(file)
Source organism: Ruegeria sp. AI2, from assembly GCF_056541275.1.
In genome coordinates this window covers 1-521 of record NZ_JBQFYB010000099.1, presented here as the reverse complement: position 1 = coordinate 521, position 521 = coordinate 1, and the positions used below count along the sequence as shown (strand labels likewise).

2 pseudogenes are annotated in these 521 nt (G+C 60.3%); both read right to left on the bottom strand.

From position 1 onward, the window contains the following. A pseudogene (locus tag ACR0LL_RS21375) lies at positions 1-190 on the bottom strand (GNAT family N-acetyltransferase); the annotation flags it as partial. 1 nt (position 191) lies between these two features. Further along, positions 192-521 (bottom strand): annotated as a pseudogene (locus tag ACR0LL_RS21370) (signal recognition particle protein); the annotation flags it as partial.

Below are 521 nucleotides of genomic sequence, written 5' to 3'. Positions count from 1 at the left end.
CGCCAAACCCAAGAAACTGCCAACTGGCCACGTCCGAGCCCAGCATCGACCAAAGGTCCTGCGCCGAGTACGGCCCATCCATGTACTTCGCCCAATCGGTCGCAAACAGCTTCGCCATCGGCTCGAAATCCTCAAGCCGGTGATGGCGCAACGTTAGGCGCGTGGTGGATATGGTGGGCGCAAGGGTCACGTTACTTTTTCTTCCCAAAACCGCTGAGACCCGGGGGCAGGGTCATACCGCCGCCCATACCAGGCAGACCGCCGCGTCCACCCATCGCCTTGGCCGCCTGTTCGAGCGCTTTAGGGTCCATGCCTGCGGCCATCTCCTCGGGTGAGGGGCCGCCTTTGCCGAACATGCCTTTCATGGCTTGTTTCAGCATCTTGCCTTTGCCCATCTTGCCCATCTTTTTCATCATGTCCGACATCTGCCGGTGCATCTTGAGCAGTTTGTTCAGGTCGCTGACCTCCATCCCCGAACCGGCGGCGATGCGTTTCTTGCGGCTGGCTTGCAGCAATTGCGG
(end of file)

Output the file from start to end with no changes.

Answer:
Source organism: Ruegeria sp. AI2, from assembly GCF_056541275.1.
In genome coordinates this window covers 1-521 of record NZ_JBQFYB010000099.1, presented here as the reverse complement: position 1 = coordinate 521, position 521 = coordinate 1, and the positions used below count along the sequence as shown (strand labels likewise).

2 pseudogenes are annotated in these 521 nt (G+C 60.3%); both read right to left on the bottom strand.

From position 1 onward, the window contains the following. A pseudogene (locus tag ACR0LL_RS21375) lies at positions 1-190 on the bottom strand (GNAT family N-acetyltransferase); the annotation flags it as partial. 1 nt (position 191) lies between these two features. Further along, positions 192-521 (bottom strand): annotated as a pseudogene (locus tag ACR0LL_RS21370) (signal recognition particle protein); the annotation flags it as partial.

Below are 521 nucleotides of genomic sequence, written 5' to 3'. Positions count from 1 at the left end.
CGCCAAACCCAAGAAACTGCCAACTGGCCACGTCCGAGCCCAGCATCGACCAAAGGTCCTGCGCCGAGTACGGCCCATCCATGTACTTCGCCCAATCGGTCGCAAACAGCTTCGCCATCGGCTCGAAATCCTCAAGCCGGTGATGGCGCAACGTTAGGCGCGTGGTGGATATGGTGGGCGCAAGGGTCACGTTACTTTTTCTTCCCAAAACCGCTGAGACCCGGGGGCAGGGTCATACCGCCGCCCATACCAGGCAGACCGCCGCGTCCACCCATCGCCTTGGCCGCCTGTTCGAGCGCTTTAGGGTCCATGCCTGCGGCCATCTCCTCGGGTGAGGGGCCGCCTTTGCCGAACATGCCTTTCATGGCTTGTTTCAGCATCTTGCCTTTGCCCATCTTGCCCATCTTTTTCATCATGTCCGACATCTGCCGGTGCATCTTGAGCAGTTTGTTCAGGTCGCTGACCTCCATCCCCGAACCGGCGGCGATGCGTTTCTTGCGGCTGGCTTGCAGCAATTGCGG